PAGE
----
posted by town of cats at 9:52 PM on July 10, 2016

Nth-ing the Baked recipe, and using Hershey's Special Dark cocoa powder. That cocoa powder is my secret weapon for any chocolate cake or brownie. I promise you will get requests for your recipe from everyone if you use that cocoa powder.
posted by soleiluna at 10:04 PM on July 10, 2016

Whichever recipe you use, use Guittard chocolate. This is a trade secret that I learned from two different professional bakeries, both of whom make incredible cakes and cookies. People happily paid $10-$12 for a single slice of cake.
posted by MexicanYenta at 2:19 AM on July 11, 2016 [1 favorite]

I loooove this thread! Nthing the Baked brownie...I have made it many times. I love it, and so does everyone I've shared it with!
posted by bookworm4125 at 2:25 AM on July 11, 2016

I reduce flour, add chocolate chips, and put the pan directly from the oven into the freezer. I don't know exactly what putting them in the freezer to cool does but it makes the brownies nice and dense and chewy and chocolatey.
posted by betsybetsy at 4:15 AM on July 11, 2016

My rule of thumb for brownies is to ensure that the recipe has one egg yolk for every ounce of chocolate. Several of the posted recipes fit into that category. If I remember later, I'll post one I've used for about 25 years that fits into that category.
posted by plinth at 7:17 AM on July 11, 2016

The King Arthur recipe nalyd posted is my go-to. The texture is perfect and they're very chocolatey and rich.
posted by torridly at 7:55 AM on July 11, 2016

These brownies (originally from Cook's Illustrated, posted here by Brown-Eyed baker, but different from the Brown-eyed recipe posted above) were designed to replicate and then surpass a boxed mix. There's something about the fat ratios that makes it work. It's delicious!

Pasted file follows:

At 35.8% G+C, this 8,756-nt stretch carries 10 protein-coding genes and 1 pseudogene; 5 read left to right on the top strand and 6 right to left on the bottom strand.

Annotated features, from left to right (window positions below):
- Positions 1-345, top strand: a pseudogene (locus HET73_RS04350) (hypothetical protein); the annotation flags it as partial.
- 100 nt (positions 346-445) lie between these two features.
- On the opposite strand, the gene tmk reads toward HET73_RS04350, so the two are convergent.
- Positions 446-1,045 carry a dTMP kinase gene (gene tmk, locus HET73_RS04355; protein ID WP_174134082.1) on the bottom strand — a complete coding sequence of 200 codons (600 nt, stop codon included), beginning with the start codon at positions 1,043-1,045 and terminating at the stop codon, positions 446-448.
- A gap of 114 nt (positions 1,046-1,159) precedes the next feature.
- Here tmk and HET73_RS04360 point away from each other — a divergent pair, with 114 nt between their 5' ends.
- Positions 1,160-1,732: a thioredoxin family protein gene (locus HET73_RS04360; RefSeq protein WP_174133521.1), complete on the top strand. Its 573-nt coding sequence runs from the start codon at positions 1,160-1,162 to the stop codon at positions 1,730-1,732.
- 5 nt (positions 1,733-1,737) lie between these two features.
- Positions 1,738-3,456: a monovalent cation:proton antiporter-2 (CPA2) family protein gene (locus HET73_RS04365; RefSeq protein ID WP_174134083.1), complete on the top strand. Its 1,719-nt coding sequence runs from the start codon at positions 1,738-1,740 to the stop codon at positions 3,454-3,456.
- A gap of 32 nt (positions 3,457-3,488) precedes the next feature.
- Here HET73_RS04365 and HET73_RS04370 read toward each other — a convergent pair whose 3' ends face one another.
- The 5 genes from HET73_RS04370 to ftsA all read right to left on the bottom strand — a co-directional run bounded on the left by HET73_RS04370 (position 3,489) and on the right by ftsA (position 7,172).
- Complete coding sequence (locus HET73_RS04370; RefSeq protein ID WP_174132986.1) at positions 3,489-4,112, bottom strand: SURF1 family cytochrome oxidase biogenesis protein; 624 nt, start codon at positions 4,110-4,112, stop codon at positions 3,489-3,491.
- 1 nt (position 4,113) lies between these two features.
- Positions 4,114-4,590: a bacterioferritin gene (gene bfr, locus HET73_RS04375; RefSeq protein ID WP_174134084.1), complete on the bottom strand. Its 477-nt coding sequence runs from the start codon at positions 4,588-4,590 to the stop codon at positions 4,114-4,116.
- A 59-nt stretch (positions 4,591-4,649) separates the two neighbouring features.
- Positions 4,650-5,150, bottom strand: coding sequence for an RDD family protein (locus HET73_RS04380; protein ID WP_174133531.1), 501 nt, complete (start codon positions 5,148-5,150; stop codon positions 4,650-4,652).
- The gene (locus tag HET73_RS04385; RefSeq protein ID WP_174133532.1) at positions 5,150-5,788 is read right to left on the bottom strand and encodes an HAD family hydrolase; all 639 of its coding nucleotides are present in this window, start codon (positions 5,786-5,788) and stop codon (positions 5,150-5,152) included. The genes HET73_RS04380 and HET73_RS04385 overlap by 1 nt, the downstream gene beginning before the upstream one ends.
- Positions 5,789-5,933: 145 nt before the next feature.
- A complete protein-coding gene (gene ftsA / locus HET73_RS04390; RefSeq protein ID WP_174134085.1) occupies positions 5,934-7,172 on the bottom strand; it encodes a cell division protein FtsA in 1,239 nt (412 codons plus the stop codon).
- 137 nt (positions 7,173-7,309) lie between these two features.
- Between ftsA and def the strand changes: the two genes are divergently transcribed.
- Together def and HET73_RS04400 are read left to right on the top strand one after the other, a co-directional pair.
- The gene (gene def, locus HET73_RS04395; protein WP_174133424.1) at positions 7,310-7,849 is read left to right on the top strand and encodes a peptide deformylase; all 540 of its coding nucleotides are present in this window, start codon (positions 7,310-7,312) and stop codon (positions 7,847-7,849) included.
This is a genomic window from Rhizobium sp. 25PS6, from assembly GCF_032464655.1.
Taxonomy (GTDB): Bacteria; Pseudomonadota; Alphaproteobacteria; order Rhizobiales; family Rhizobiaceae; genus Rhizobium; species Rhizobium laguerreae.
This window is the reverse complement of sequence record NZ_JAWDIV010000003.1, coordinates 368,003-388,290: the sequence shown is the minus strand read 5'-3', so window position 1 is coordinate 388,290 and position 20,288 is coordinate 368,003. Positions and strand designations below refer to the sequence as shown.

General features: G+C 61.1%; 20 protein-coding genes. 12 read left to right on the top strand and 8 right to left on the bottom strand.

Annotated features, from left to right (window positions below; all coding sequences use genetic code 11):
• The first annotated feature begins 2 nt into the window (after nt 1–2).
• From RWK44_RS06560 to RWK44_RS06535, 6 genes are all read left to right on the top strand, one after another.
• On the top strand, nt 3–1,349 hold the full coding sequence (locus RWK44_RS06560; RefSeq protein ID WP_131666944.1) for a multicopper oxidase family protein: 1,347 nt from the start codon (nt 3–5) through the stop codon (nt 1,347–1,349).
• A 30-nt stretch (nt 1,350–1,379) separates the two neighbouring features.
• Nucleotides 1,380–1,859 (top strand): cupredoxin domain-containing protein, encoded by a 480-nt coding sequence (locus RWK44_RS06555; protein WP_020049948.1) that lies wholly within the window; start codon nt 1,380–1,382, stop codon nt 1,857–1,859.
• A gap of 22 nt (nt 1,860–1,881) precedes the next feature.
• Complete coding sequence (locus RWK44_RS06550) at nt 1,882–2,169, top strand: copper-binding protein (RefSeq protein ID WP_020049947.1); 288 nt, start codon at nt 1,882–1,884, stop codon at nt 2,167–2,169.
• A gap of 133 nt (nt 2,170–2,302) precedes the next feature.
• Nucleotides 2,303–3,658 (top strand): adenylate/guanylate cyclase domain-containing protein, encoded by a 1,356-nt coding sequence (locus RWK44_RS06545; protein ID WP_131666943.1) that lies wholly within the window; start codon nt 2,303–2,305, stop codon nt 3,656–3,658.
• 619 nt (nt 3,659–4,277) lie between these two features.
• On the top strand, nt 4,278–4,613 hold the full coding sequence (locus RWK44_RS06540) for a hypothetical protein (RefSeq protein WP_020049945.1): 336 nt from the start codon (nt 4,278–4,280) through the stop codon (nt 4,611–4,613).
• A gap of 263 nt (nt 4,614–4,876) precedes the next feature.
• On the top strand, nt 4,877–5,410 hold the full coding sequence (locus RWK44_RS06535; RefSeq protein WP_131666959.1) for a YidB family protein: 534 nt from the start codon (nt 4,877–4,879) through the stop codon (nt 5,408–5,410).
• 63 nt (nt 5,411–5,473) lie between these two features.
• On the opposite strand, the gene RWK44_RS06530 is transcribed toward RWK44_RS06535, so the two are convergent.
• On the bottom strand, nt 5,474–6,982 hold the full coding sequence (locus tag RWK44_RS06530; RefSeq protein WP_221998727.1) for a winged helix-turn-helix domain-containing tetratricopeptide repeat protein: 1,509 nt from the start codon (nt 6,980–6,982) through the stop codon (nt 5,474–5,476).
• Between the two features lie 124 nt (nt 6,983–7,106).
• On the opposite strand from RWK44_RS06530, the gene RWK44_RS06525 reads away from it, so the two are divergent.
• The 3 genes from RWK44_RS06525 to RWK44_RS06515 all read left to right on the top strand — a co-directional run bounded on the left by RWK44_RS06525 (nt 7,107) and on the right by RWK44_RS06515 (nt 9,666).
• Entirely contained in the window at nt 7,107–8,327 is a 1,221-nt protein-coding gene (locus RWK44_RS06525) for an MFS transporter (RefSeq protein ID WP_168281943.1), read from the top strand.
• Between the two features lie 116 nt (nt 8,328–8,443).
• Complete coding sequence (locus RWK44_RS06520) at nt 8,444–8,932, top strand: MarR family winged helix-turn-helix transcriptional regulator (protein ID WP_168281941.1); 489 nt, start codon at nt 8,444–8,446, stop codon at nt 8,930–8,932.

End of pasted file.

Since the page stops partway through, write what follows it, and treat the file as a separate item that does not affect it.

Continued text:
posted by TrarNoir at 8:03 AM on July 11, 2016

These brownies are made with actual dark chocolate, the batter is prepared in a saucepan. Makes a very dense brownie. Start with good chocolate and you'll get amazing results. The goat cheese and raspberry swirl with the recipe is a perfect pairing, but optional.
posted by lizbunny at 8:14 AM on July 11, 2016

My "recipe" gets all kinds of compliments, but the truth is embarrassingly simple. I use the same Ghirardelli box mix you use, but I also buy a dark chocolate bar with the highest percentage of cocoa I can find. I dice it into tiny pieces and toss it into the batter. The result is that the brownies are both richer and slightly less sweet.
posted by DirtyOldTown at 8:17 AM on July 11, 2016

This recipe from Thomas Keller's Ad Hoc book is my go to. For even better (read: more fudgey) results, swap the flour for a 1:1 gluten-free mix. I also like to brown the melted butter for a bit more depth of flavour.
posted by experiencing a significant gravitas shortfall at 3:56 PM on July 11, 2016

OK - dug this out this morning. I picked this up from rec.food.cooking around 1987 or so. Text is verbatim. These are among the best I've had. I've been known to put 3/4 C of semisweet chocolate chips into the batter with the nuts, because chocolate.